These are the “austerity measures” being forced on those that can least afford them and our steadily disappearing pension funds – this is collective wealth being stolen from all to pay for imaginary interest generated by the continuous bailout processes. Essentially, institutionalised theft. Remember, unlike the days of the gold standard and similar equivalents that limited the issue of currency, the ever mounting debt burdens and accelerating interest rates generate money that is not offset by any real world wealth. It has to come from somewhere. Money is simply being printed, and the short term interest costs are financed by squeezing the public itself. Blood from a stone.
The next item revisits the history of early Athens, the cradle of our modern democracy, and how it came to be what it was by the Judgement of Solon, the original debt defaulter –
(via Heresy Corner)
Even more interesting is the lesson Saul draws from Athens in the days of Solon. Athens in his day was in the midst of… I’m tempted to say a Greek-style debt crisis, but that would be doubly anachronistic. But yes, a Greek-style debt crisis. Archaic Athens was controlled by a financial elite, the Eupatridae, landowners who acted as bankers, lending money to poor farmers who, unable to pay it back, lost their land. “This debt situation spun further and further out of control.” Austerity and Draconian repression — Draco being the lawmaker responsible for the clampdowns — didn’t work. Faced with the final collapse of Athenisan society (and their rule) the Eupatridae sent for Solon:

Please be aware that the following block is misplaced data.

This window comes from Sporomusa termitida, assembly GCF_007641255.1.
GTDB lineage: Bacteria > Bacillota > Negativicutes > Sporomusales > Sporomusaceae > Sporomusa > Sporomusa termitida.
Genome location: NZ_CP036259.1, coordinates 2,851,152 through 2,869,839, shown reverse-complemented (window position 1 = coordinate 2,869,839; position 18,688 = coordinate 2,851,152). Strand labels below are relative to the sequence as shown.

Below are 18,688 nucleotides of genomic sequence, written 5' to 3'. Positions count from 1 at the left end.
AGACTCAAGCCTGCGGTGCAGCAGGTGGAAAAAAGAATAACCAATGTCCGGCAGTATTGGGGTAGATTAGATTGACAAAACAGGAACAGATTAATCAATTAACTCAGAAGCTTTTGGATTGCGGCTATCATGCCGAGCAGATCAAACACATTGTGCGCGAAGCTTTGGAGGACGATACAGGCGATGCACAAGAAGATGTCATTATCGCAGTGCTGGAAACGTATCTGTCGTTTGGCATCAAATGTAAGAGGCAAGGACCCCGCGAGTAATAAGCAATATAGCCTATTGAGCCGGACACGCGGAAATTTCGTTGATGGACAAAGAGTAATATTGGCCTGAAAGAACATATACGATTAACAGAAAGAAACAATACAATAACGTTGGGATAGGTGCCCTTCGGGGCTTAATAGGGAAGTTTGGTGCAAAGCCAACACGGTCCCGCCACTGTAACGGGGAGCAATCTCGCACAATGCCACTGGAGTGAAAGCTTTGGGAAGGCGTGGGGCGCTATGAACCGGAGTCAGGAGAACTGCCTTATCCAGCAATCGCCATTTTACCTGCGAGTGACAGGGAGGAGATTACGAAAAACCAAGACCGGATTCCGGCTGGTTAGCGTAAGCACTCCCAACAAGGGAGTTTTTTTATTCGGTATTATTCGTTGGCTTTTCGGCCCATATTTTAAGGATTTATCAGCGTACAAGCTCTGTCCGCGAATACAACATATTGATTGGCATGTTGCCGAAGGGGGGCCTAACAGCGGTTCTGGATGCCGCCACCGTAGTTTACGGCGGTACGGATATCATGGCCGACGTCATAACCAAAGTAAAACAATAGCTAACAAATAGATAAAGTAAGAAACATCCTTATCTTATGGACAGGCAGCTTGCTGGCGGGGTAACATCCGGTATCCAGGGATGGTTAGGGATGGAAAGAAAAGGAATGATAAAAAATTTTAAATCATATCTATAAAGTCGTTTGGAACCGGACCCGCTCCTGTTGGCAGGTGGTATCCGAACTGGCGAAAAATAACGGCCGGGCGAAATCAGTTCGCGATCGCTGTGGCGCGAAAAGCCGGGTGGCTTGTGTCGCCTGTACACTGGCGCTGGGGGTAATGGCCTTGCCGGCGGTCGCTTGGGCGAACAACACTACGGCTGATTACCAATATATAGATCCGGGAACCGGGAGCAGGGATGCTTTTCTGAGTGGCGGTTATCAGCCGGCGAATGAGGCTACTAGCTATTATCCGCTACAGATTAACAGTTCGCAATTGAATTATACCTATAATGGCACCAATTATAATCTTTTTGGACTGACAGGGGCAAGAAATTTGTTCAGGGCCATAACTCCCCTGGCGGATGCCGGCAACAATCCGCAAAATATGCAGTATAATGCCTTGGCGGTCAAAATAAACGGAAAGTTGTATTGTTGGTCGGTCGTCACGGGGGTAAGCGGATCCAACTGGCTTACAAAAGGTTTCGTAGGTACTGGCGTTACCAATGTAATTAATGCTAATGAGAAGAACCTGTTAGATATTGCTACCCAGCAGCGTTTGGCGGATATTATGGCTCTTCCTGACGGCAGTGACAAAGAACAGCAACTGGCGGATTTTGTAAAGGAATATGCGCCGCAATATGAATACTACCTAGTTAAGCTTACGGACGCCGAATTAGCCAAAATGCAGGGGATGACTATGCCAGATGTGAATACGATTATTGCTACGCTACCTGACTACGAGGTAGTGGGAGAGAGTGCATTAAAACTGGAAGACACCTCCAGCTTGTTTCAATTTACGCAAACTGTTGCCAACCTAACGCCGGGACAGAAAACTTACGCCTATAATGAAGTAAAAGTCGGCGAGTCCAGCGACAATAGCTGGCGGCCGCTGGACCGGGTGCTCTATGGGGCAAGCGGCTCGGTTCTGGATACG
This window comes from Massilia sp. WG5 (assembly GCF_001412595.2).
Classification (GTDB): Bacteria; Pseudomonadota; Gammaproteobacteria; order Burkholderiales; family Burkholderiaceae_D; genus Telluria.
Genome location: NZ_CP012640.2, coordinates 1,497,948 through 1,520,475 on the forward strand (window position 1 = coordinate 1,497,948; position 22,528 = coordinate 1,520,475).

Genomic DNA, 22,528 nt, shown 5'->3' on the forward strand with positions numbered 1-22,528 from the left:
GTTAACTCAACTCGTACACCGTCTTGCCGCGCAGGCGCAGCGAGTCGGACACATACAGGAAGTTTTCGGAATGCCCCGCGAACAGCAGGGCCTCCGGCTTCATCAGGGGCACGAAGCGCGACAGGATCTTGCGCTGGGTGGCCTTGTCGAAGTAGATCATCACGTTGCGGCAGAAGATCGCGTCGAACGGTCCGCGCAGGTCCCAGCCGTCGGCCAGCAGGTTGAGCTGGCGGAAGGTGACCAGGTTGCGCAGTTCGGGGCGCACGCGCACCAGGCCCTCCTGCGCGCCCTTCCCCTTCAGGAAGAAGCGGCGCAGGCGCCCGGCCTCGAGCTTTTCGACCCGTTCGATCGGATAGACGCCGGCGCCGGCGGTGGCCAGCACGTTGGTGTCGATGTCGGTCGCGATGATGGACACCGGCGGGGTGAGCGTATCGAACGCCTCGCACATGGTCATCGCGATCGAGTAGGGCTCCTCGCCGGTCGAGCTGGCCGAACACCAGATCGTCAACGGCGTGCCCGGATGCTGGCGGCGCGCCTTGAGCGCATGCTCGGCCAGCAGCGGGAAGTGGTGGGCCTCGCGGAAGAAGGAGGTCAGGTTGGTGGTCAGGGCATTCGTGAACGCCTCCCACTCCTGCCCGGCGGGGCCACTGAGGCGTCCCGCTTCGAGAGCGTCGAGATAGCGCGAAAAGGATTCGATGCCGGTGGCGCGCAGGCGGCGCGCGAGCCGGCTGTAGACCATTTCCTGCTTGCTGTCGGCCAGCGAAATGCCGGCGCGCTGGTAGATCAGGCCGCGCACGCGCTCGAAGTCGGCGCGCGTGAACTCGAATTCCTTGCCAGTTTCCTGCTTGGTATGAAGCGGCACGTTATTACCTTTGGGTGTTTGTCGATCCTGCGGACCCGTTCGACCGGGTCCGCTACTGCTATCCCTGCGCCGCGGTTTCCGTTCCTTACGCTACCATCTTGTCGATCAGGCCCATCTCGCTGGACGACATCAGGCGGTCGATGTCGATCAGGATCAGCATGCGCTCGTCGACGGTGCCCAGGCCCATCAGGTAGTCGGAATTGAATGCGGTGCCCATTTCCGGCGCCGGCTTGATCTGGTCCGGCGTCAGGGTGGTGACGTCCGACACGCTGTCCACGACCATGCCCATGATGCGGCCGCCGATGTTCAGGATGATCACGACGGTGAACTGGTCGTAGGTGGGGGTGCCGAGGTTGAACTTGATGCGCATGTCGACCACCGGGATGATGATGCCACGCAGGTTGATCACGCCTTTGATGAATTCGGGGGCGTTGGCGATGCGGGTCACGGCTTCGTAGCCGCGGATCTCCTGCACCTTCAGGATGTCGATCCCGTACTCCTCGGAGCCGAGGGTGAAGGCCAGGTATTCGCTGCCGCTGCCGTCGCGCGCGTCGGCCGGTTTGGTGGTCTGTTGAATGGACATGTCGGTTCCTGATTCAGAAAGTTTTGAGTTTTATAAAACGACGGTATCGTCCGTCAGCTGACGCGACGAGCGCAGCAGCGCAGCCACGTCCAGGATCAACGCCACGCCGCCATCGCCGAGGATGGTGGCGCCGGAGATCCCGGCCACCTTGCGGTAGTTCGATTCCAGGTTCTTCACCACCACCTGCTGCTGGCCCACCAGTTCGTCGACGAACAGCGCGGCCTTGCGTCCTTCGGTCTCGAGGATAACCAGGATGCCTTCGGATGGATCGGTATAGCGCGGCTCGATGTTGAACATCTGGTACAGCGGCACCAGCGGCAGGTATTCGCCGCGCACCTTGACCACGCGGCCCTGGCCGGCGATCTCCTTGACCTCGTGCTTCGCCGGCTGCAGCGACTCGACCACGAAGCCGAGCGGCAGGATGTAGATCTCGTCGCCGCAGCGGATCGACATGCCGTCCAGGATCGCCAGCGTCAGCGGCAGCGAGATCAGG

Solon’s first act on taking power was to redeem all the forfeited land and to free all the enslaved citizens. This he did by fiat. That is to say, he legislated immediate default. The Athenians called it the shaking off of burdens, but in practical terms what he had done amounted to simply ripping up the debt papers.
Having released both the people and the nation from their paper chains, he was able to re-establish the social balance. From there he went on to create a code of fair laws (in place of Draco’s) and to lay the foundation for a democratic constitution. Athens immediately began its rise to glory, spewing out ideas, theatre, sculpture and architecture, democratic concepts and concrete riches.
This is largely a forgotten snippet of history, and one I suspect the technocrat snake oil merchants applying various “fixes” to the mess they created in the GFC don’t want widely known. But consider the vast amount of money disappearing into the void of the credit/debt market that is never seen again – money that does not generate any corresponding wealth via capital, but only devalues itself via the cancer of arbitrary interest rates – and consider what the result would be if that wealth were used instead to rebuild economies on a clean slate. Is default really that bad? Of course it is – it is heresy. So say the gurus.
The last item I want to share is an essay from the great man himself, largely a concise preview of his 2005 book The Collapse of Globalism: And the Reinvention of the World, from Harper’s Magazine March 2004 –